Month: March 2020

Quantum-entangled light from a vibrating membrane

Entanglement, a powerful form of correlation among quantum systems, is an important resource for quantum computing. Researchers from the Quantum Optomechanics group at the Niels Bohr Institute, University of Copenhagen, recently entangled two laser beams through bouncing them off the same mechanical resonator, a tensioned membrane. This provides a novel way of entangling disparate electromagnetic fields, from microwave radiation to optical beams. In particular, creating entanglement between optical and microwave fields would be a key step towards solving the long-standing challenge of sharing entanglement between two distant quantum computers operating in the microwave regime. The result is now published in Nature Communications.

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High Altitude Water Cherenkov observatory tests speed of light

New measurements confirm, to the highest energies yet explored, that the laws of physics hold no matter where you are or how fast you’re moving. Observations of record-breaking gamma rays prove the robustness of Lorentz Invariance—a piece of Einstein’s theory of relativity that predicts the speed of light is constant everywhere in the universe. The High Altitude Water Cherenkov observatory in Puebla, Mexico detected the gamma rays coming from distant galactic sources.

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Research team releases new global groundwater maps

NASA researchers have developed new satellite-based, weekly global maps of soil moisture and groundwater wetness conditions and one to three-month U.S. forecasts of each product. While maps of current dry/wet conditions for the United States have been available since 2012, this is the first time they have been available globally.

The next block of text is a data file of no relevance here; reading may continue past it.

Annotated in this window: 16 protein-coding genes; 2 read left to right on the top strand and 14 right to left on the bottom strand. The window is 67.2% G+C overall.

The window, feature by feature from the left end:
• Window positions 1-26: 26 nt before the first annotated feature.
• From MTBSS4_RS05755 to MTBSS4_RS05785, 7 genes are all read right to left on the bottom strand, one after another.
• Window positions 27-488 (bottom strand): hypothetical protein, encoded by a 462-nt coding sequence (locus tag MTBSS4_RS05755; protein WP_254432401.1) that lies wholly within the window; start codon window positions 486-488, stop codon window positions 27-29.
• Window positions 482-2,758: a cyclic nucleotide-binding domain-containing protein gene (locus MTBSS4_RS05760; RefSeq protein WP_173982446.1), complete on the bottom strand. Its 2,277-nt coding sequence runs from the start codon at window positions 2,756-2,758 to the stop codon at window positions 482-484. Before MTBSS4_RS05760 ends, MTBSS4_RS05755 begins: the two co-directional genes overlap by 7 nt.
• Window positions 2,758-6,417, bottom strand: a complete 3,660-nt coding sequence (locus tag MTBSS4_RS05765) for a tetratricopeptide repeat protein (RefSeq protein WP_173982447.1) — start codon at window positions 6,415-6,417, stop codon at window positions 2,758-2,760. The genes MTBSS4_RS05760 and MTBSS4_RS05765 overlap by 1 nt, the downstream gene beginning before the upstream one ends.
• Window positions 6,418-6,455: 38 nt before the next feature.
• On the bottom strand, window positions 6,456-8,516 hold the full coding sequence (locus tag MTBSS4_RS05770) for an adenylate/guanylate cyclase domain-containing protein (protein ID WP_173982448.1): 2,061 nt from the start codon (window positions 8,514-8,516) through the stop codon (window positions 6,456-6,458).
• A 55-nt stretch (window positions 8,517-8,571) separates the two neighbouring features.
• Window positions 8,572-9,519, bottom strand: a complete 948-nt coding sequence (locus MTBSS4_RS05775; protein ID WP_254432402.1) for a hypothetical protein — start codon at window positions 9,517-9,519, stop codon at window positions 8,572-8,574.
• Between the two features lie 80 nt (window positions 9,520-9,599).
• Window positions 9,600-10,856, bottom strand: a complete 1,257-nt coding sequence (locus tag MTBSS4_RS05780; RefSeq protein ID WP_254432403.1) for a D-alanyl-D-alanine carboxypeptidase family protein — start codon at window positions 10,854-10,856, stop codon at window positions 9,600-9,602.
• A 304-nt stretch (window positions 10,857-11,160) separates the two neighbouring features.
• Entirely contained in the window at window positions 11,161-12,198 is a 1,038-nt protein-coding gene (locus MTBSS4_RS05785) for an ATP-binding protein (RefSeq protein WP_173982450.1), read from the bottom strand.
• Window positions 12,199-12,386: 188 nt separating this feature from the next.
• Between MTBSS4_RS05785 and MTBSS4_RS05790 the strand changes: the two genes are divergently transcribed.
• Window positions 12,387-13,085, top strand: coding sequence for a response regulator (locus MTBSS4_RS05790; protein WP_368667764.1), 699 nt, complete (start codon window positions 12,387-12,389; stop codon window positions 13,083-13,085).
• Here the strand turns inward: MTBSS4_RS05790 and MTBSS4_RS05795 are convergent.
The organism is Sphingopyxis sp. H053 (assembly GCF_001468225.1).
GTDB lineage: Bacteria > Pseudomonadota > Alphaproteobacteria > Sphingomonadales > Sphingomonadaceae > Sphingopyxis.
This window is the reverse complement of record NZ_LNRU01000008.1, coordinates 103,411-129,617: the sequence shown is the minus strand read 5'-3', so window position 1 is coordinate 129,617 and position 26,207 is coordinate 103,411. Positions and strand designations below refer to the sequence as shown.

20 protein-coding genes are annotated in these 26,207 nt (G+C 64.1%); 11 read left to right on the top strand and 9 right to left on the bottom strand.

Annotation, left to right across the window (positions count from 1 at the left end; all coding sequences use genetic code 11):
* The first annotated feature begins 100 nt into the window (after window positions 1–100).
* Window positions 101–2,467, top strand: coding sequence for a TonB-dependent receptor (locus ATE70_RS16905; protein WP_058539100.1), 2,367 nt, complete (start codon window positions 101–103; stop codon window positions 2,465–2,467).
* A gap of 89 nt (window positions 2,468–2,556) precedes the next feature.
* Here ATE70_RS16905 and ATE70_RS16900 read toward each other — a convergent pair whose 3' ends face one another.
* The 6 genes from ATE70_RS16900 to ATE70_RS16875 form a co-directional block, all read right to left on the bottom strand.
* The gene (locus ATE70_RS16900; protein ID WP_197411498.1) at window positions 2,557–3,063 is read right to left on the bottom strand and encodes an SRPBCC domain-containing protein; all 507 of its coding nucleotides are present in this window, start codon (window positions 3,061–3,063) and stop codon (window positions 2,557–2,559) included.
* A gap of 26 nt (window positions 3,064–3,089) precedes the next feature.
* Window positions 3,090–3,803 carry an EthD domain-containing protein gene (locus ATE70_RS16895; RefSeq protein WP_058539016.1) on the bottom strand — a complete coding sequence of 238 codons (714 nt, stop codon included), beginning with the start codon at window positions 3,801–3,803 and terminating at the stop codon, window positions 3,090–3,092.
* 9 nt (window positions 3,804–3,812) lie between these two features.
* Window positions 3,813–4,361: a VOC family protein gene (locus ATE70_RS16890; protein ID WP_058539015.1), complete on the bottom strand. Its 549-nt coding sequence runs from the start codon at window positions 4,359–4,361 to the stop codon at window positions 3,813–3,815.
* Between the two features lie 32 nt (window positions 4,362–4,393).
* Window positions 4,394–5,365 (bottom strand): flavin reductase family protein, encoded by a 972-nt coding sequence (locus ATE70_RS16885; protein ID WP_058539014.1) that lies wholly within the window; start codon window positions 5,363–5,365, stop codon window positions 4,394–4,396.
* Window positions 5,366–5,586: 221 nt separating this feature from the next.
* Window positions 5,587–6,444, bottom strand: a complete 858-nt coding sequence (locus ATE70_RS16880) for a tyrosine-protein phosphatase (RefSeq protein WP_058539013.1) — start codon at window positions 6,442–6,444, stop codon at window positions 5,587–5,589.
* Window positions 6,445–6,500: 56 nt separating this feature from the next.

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Surfing the waves: Electrons break law to go with the flow

If you see people walking down a street and coming to a junction, it’s difficult to predict which direction they might take. But, if you see people sitting in separate boats, floating down a stream, and the stream splits into two channels, it’s likely that most, if not all, of them will be carried down one channel, the channel that has the stronger flow.

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Sediments may control location, magnitude of megaquakes

The world’s most powerful earthquakes strike at subduction zones, areas where enormous amounts of stress build up as one tectonic plate dives beneath another. When suddenly released, this stress can cause devastating “megaquakes” like the 2011 Mw 9.0 Tohoku event, which killed nearly 16,000 people and crippled Japan’s Fukushima Dai-ichi Nuclear Power Plant. Now a study published in Geology suggests that sediments atop the downgoing slab can play a key role in determining the magnitude and location of these catastrophic events.

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